Overlanding 101, Part 1:
Where We’ve Been and Where We’re Going Next
If you’re just getting into offroading, you’ve probably heard a lot about overlanding. If you’ve been in the game a while, you’re definitely aware of it. If you’re aware of it, you’ve probably cracked jokes about the new breed of hipster overlanders. We get it; we’re not exactly innocent. That doesn’t change the fact that overlanding can still be really cool. At its core, overlanding just means you’re relying on your own rig and what you have with you for an adventure, usually for longer than a couple of days. Overlanding is offroading for the adventure of it, not necessarily for the most challenging trails.
Overlanding got its start in Australia, where farmers had to move their stock over huge distances, but really, that’s just where the term “overlanding” was first heard. If you hear someone bragging about their “overlanding rig,” it’s a safe bet that guy isn’t a sheep farmer these days.
Once a route for cattle had been established across the roughly 1,000 miles that makes up the route from Kimberely District to the Goldfields, intrepid explorers started to take on the route. Thanks to the work of Alfred Canning in the early 1900s, there was access to water every 15 miles or so, which made the route more useful than ever for working teams crossing the desert.
Building on the popularity of the route, Australian Len Beadell continued to develop the network of rough roads that traversed the Australian outback. Ultimately, his vision led to the development of over 3,500 miles of rough desert roads that opened up over a million and a half acres of desert for exploration. That process went on between 1947 and 1963, and allowed more adventurers than ever to take to the open, albeit rough, roads to explore the country.
At the same time that the routes were being opened across the country, four wheel drive vehicles were finally becoming accessible to the average Australian. Major manufacturers were bringing out new and more capable trucks every year, and motorcycles were simultaneously growing in popularity.
When the 1990s were drawing to close, overlanding was growing ever more popular, with large scale events like the Camel Trophy and the Land Rover G4 challenge drawing in competitors to show off what they were capable of, all while being self reliant on the trails.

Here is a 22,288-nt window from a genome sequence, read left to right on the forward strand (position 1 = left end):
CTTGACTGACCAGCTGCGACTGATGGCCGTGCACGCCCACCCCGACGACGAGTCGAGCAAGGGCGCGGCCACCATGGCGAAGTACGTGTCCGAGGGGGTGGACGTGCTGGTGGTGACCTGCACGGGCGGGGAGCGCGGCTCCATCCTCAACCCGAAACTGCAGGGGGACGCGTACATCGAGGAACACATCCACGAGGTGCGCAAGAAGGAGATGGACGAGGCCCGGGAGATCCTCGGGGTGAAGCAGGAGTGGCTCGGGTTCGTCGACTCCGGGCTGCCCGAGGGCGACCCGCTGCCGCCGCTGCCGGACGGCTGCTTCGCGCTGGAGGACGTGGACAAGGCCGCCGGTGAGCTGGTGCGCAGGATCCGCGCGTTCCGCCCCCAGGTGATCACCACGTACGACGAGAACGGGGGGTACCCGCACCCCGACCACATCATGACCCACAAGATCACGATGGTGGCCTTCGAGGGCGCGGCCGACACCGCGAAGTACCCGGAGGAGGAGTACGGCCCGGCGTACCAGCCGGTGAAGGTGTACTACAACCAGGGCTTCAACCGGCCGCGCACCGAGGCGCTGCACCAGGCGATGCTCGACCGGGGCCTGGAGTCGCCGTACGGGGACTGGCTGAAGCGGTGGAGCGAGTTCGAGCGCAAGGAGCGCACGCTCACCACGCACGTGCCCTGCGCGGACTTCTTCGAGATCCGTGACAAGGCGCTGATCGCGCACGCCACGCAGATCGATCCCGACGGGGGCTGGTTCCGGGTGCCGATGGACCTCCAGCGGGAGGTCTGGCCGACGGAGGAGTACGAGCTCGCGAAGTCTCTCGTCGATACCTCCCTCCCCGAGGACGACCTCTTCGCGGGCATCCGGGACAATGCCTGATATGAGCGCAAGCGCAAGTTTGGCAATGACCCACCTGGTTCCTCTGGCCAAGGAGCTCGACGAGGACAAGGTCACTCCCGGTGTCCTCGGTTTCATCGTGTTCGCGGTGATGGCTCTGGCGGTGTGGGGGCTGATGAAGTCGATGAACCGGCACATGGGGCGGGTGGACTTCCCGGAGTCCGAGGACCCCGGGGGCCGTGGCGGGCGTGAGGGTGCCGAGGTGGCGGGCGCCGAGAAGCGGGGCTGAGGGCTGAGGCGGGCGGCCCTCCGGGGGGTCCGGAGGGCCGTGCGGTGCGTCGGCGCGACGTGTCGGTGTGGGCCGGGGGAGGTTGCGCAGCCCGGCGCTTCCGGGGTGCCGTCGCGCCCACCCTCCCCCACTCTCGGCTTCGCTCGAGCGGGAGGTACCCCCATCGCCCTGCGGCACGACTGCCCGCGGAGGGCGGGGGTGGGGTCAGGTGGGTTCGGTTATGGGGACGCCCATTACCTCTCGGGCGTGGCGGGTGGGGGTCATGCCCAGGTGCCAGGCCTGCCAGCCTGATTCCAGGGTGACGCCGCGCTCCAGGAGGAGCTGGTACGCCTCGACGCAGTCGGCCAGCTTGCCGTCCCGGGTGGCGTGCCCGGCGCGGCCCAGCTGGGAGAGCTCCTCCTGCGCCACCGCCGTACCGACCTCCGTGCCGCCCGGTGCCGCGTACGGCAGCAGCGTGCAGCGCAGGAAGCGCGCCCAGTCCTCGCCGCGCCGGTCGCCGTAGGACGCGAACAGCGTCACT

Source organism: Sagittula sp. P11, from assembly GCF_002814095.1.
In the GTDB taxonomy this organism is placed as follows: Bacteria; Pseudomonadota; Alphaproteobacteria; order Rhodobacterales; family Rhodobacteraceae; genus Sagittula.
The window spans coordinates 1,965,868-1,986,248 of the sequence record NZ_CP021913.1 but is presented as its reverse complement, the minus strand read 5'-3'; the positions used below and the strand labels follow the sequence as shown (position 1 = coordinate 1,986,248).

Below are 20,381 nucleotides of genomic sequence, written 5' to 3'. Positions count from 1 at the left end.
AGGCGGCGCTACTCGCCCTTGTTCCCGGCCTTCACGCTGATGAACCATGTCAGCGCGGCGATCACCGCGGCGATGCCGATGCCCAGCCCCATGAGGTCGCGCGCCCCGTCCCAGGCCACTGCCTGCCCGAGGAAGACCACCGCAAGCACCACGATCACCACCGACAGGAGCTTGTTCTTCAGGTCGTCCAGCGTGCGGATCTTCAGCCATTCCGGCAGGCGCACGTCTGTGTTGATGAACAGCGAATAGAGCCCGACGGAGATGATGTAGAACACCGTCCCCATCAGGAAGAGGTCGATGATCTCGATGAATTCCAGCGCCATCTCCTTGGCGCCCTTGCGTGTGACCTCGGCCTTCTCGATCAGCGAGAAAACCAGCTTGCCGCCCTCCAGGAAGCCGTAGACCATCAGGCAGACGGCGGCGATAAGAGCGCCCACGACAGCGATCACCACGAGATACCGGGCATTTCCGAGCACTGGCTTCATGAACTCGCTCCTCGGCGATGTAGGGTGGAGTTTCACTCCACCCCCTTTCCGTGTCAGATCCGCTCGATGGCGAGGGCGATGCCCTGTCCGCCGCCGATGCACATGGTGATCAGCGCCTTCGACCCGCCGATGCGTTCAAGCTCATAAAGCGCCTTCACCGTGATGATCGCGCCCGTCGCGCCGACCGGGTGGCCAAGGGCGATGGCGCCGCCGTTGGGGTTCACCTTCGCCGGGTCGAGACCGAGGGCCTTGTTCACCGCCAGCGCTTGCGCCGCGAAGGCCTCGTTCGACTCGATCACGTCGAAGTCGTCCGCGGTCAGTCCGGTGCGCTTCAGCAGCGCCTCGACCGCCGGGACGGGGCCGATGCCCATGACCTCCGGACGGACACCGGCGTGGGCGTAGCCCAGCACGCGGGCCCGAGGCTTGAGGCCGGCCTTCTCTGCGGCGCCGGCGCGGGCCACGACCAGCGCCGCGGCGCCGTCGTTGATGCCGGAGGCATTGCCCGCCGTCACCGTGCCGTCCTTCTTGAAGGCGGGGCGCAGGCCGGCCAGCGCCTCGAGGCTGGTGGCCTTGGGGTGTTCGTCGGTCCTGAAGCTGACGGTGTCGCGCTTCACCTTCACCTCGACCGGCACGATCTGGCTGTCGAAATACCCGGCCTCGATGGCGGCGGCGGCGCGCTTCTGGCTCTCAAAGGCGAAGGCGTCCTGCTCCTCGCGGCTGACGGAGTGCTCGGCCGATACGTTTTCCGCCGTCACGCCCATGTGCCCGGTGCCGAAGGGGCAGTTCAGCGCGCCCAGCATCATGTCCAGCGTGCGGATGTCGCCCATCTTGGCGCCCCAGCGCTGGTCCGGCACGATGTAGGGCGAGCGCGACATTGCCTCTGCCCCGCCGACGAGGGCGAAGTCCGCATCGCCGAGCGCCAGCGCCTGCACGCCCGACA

In the full spirit of adventure, these races moved around the globe each year, and Land Rover supplied the rigs for each team, outfitted from the factory’s special projects team so that the challenge became more of a test of navigation and driving ability than a test of what the trucks could do.
The global adventure race brought 20 teams from around the planet together to race, adventure, and live the dream from 1980 to 2003, when the race was replaced by the G4 Challenge. The G4 ran through 2008, and unfortunately like so many popular races in the motorsports world were wrecked by the global economic crisis that hit in 2008.
As the economy has recovered, especially here in the United States, overlanding has seen a boom like never before in its history. The newest generation of offroaders seems to have sprung up in the spirit of adventure, with more focus on exploration than on pushing through challenging obstacles.
Thanks to the growth in the activity, the supplies are getting easier and easier to find that make trail bound self reliance easy. Things like rooftop tents and large volume fuel storage are essentially synonymous at this point, and they’re now so available that anyone who is interested in overlanding can afford to get started.
The grown of overlanding has allowed for an entire community to pop up where only niche groups had existed before. While the huge boom we’re living in right now might just be a trend, the sport itself has been around for long enough that you can rest assured it isn’t going anywhere.
Large scale races are certainly a possibility again, but more importantly, overlanding has become a reasonably cost-effective way for would-be young adventurers to take on the world without the expense of hotel rooms and guided tours. In the newest era of “hipster overlanding,” overlanding offers an alternative to the chaos of camera slinging tourism. We get it - we’d rather see the great outdoors, too.
In the rest of the series, we’ll take a look out how you can get the right stuff to make the most of your overlanding adventures, some helpful tips for your first trip, and a list of routes worth exploring that won’t break the bank when you’re just getting started. Stay tuned!
Don’t get out out on the trails without your 10 essentials - not for an afternoon, and definitely not for a long weekend or more. You never know what could happen on the trail, leaving you stuck for longer than you intended. Keep your bases covered, and enjoy the peace of mind knowing that you’re prepared for the best and the worst that could come your way.
If you’re ready to get into overlanding, but you aren’t sure where you should get started to set up your rig for the long haul -- we can help! Give our helpful team of offroading enthusiasts a call, or shoot us an email, and we will get you on the trail as fast as we can, with all the gear that makes sense for you.